### States

A key concept in thermodynamics is the state of a system. A state consists of all the information needed to completely describe a system at an instant of time. When a system is at equilibrium under a given set of conditions, it is said to be in a definite state. For a given thermodynamic state, many of the system's properties (such as T, p, and ) have a specific value corresponding to that state. The values of these properties are a function of the state of the system. The number of properties that must be specified to describe the state of a given system (the number of degree of freedom) is given by Gibbs phase rule:

f = c - p + 2 ---------- (5a)

where f is the number of degrees of freedom, c is the number of components in the system, and p is the number of phases in the system. Components denote the different kind of species in the system. Phase means a system with uniform chemical composition and physical properties.

For example, the phase rule indicates that a single component system (c = 1) with only one phase (p = 1), such as liquid water, has 2 degrees of freedom (f = 1 - 1 + 2 = 2). For this case the degrees of freedom correspond to temperature and pressure, indicating that the system can exist in equilibrium for any arbitrary combination of temperature and pressure. However, if we allow the formation of a gas phase (then p = 2), there is only 1 degree of freedom. This means that at a given temperature, water in the gas phase will evaporate or condense until the corresponding equilibrium water vapor pressure is reached. It is no longer possible to arbitrarily fix both the temperature and the pressure, since the system will tend to move toward the equilibrium vapor pressure. For a single component with three phases (p = 3 -- gas, liquid, and solid) there are no degrees of freedom. Such a system is only possible at the temperature and pressure corresponding to the Triple point.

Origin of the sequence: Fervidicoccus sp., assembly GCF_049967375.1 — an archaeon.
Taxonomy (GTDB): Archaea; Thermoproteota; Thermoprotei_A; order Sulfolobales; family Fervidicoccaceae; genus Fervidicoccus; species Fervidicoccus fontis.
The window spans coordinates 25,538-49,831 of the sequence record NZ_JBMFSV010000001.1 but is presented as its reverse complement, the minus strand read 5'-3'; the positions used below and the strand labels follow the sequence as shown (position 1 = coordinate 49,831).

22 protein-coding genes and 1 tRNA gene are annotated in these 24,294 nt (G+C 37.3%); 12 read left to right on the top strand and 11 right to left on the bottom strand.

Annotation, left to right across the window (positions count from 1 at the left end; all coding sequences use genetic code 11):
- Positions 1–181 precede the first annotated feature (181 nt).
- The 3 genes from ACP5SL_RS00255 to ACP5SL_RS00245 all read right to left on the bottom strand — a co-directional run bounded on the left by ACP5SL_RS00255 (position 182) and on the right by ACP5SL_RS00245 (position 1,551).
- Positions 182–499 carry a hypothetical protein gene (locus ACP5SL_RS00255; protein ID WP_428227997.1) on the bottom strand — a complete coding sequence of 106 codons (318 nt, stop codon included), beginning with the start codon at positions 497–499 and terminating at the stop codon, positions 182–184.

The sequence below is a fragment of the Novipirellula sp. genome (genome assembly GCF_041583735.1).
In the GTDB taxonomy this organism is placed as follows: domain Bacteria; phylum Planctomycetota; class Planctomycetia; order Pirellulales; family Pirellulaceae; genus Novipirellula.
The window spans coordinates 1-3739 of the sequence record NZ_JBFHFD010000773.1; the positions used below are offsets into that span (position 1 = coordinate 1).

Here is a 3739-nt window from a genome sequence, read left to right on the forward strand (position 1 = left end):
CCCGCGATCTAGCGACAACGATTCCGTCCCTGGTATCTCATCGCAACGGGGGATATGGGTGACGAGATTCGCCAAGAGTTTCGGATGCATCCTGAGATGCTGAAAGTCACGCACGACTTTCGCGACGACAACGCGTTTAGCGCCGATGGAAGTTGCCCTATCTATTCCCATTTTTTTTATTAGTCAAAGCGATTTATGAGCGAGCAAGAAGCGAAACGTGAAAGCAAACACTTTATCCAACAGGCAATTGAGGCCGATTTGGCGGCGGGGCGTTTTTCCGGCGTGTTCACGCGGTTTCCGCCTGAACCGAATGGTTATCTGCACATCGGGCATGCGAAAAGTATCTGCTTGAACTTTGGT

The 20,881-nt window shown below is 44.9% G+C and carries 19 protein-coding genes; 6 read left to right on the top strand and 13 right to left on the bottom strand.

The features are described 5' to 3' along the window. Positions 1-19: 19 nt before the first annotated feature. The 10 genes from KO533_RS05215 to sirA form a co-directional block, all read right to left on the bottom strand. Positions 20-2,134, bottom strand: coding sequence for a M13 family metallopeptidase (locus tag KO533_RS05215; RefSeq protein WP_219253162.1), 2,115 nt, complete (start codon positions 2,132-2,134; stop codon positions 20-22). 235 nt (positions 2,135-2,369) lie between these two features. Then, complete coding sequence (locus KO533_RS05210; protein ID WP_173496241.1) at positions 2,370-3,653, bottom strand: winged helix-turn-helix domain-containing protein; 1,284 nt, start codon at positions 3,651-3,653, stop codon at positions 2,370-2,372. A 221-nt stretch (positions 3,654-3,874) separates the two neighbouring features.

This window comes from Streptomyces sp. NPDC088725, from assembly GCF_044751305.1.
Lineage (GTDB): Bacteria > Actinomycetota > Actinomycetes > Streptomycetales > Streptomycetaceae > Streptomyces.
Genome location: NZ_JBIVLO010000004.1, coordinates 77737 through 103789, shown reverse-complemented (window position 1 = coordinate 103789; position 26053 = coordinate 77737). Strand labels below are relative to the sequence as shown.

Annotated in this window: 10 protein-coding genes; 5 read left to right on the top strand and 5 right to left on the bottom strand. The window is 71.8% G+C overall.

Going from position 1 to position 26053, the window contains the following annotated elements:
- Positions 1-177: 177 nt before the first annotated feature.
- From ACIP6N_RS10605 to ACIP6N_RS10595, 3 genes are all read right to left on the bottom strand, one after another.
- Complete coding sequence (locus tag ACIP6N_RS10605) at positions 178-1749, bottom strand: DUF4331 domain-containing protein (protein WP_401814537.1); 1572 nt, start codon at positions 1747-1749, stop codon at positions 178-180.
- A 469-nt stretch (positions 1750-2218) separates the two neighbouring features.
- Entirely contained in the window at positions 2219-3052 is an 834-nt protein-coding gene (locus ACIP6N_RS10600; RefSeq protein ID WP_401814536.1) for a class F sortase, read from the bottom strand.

One of the main goals of Thermodynamics is to understand these relationships between the various state properties of a system. Equations of state are examples of some of these relationships. The ideal gas law:

pV = nRT ---------- (5b)